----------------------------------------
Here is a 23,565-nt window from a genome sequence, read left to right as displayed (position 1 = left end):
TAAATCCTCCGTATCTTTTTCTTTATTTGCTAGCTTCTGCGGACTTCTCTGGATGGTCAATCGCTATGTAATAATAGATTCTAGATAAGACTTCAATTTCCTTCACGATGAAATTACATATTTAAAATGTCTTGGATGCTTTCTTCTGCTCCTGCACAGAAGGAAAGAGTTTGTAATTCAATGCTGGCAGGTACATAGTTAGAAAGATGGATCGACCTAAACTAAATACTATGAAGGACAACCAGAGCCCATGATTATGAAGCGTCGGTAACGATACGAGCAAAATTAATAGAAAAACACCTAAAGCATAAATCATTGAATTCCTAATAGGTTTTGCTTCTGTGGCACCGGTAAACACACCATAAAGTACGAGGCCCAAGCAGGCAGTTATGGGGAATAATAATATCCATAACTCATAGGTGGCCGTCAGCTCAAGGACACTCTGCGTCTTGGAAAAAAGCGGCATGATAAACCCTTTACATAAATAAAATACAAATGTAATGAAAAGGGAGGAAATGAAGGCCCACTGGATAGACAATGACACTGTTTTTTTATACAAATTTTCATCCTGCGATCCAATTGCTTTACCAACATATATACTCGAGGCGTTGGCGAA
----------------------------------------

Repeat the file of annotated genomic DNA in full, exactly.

Here is a 23,565-nt window from a genome sequence, read left to right as displayed (position 1 = left end):
TAAATCCTCCGTATCTTTTTCTTTATTTGCTAGCTTCTGCGGACTTCTCTGGATGGTCAATCGCTATGTAATAATAGATTCTAGATAAGACTTCAATTTCCTTCACGATGAAATTACATATTTAAAATGTCTTGGATGCTTTCTTCTGCTCCTGCACAGAAGGAAAGAGTTTGTAATTCAATGCTGGCAGGTACATAGTTAGAAAGATGGATCGACCTAAACTAAATACTATGAAGGACAACCAGAGCCCATGATTATGAAGCGTCGGTAACGATACGAGCAAAATTAATAGAAAAACACCTAAAGCATAAATCATTGAATTCCTAATAGGTTTTGCTTCTGTGGCACCGGTAAACACACCATAAAGTACGAGGCCCAAGCAGGCAGTTATGGGGAATAATAATATCCATAACTCATAGGTGGCCGTCAGCTCAAGGACACTCTGCGTCTTGGAAAAAAGCGGCATGATAAACCCTTTACATAAATAAAATACAAATGTAATGAAAAGGGAGGAAATGAAGGCCCACTGGATAGACAATGACACTGTTTTTTTATACAAATTTTCATCCTGCGATCCAATTGCTTTACCAACATATATACTCGAGGCGTTGGCGAA